So history teaches us that women aren’t as smart, gifted, and capable as men in the workplace. I work 10 times harder just to prove I can do the job, because society won’t let go of this foolish premise that I’m intellectually and physically inferior to a man. Well give him a map and let him give birth and let’s see how well he fares!

Add a serving of racism and bigotry

AND THEN let’s not factor in my skin color…that’s an added 2,017 tests, because then I’m proving that not only can I do the “job of a man”, but that I can do it just as good or better than the white woman who also had to prove that she could do the “job of a man”. I’ve been asked, “is there someone else who can confirm what you’re saying?” knowing that the likelihood of this question being asked of a man is slim to none. My nonblack female colleagues have told me that they don’t experience as much scrutiny as they see black women face. 

Oh yeah and whatever I do, I better not come with my “mad black woman attitude“—you know, that “sickness” that we black women keep “spreading” generationally!?! My Latina sisters are just considered “hot” and “spicy” when they project this same “attitude”. My Asian sisters are excused (from any outbursts, loud speech, eye rolling, hand gestures, and profanity) as though it’s just a temporary lapse in judgment—because they have been stereotyped as soft spoken and docile. Although I have plenty of Asian friends that laugh hysterically at the box they’ve been placed in. My white sisters can be labeled as “bitches” but their strength is never seen as a sickness and never are they categorically labeled as a whole race, and definitely never to the extent of black women. 

Since I mentioned “bitch” a few times now …Ever been called one? Well the word hangs and lingers in the air differently when it’s said to a woman of color. Something about being called a “black bitch” means something more vile. Why can’t I just be a “bitch”? I mean, I don’t want to be called one, but why is it necessary to add in “black”? It’s simple. The intention is clear, it’s meant to demean, degrade, and diminish to the lowest level. When you hear it you cringe not knowing what’s coming next. It’s almost like you’re waiting for someone to spit a loogie at you (one of those huge ones from way back in their mouth). Some may say that’s why some black women chose to turn the word around and upside down, and use it to mean something different (when used in a different context)–similar to how some black people use the word “nigg_”. That’s also up for debate. But I digress…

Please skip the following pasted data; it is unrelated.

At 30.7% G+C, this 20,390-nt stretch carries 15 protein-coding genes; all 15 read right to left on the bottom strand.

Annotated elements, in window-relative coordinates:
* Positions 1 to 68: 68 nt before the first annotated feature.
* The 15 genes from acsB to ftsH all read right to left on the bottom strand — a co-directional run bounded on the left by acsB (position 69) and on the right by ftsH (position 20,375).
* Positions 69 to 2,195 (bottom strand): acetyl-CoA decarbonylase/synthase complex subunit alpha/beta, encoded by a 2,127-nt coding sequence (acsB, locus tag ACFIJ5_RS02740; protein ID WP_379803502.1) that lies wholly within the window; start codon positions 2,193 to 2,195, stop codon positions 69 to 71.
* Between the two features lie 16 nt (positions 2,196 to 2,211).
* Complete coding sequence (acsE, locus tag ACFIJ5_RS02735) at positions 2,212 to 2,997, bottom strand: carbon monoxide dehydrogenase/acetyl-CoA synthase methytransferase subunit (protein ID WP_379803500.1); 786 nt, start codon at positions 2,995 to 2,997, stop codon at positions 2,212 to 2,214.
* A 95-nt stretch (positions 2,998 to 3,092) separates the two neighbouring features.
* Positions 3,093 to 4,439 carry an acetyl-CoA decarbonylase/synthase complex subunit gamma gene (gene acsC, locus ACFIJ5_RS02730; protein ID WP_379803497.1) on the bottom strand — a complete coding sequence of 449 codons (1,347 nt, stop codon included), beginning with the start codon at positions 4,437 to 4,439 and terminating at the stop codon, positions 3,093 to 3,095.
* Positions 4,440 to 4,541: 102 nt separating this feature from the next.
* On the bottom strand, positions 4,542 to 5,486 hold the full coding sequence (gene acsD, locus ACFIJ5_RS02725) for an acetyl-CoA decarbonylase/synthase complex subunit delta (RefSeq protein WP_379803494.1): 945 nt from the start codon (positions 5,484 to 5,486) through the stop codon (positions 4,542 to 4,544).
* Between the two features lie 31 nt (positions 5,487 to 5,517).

As an Educator

As a college professor, I’m challenged more by my students than my male and non-black colleagues (yes, I’ve seen the difference with my own two eyes, and I’ve had colleagues acknowledge this). 

I don’t mind the challenge when it’s the normal “question everything” framing. I want my students to question me, our textbooks, and the system as a whole. But are you really questioning me simply because I’m a black woman teaching about concepts, rules, theories, and practices of a male-dominated field?

I do take pleasure in watching my cynical students eat humble pie after repeated rounds with me, when it’s clear that they just don’t believe this black woman knows what she’s talking about—because how could a black woman know so much about business, management, economic development, marketing, human resources, etc? To see their faces when they realize that I know what I speak and that I walk the walk, not just “teach what I can’t do” (you know, that bull crap phrase designed to humiliate coaches, educators and consultants)…yeah, that look on their face says it all.